Some Thoughts Regarding MV Agusta, From 30,000 Feet

I’m on my second-to-last airplane ride on this two-week travel stint, and while I might be headed to San Diego, CA for the Ducati XDiavel launch, my thoughts are still back in Spain, on another Italian motorcycle manufacturer: MV Agusta. I have always found MV Agusta to be a fairly open company, bordering on the territory of over-sharing sometimes. That perhaps is something that is endemic to MV Agusta’s family-styled atmosphere, as the brand comes across more as a close-knit group of motorcycle enthusiasts, rather than a bunch of corporate suits. That is an observation that cuts both ways of course, with MV Agusta perhaps needing some more business structure in order to ensure its long term success.

Ducati North America Has Record Sales Year in 2015

Ducati North America is reporting a record year for sales, selling 12,132 motorcycles in 2015 – this number includes all Ducati sales in the USA (9,674 units, +10%), Canada (1,458 units, +12%), and Mexico (1,003 units, +85%). The news is perhaps not surprising, since Ducati sales grew globally by 22% last year, for a total of 54,800 motorcycle sold in 2015. Ducati North America’s numbers continue a six-year trend of solid sales growth, with last year’s sales being fueled primarily by the Ducati Scrambler. Ducati North America isn’t breaking down sales by machine, though it does say that behind the Scrambler, the 899 Panigale and Monster 821 were top-sellers in the region. In the USA, it says that the 1299 Panigale and Multistrada 1200 were “sales standouts” for the country.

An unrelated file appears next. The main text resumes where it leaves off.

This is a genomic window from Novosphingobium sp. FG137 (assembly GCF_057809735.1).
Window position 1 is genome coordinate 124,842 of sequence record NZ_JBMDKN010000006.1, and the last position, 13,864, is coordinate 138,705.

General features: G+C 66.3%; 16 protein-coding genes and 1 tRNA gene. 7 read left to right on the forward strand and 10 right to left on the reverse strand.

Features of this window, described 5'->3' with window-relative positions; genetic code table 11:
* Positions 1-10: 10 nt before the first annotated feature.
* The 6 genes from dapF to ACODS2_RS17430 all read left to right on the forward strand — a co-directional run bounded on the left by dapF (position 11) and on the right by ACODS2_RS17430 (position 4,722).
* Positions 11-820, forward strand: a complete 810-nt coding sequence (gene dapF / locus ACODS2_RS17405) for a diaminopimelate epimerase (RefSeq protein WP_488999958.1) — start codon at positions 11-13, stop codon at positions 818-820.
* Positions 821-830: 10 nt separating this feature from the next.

Secret KTM Moto2 Race Bike Breaks Cover

KTM has surprised the Grand Prix world by announcing that they have built a complete Moto2 bike, together with their partner WP Suspension. The Austrian manufacturer is to give the bike its first rollout at Almeria this week, and announced the existence of the bike on Sunday. KTM have decided to view Moto2 as part of a wider strategy in Grand Prix. After the success of their Moto3 project, and with their MotoGP project due to make its debut in 2017, having a representative in the intermediate class would provide a path for KTM to bring young talent through the ranks. That strategy is already being played out in part the Ajo team, who run the factory Red Bull KTM project in Moto3, and run 2015 world champion Johann Zarco in Moto2. The Ajo team are the logical partners for KTM when they enter MotoGP next season.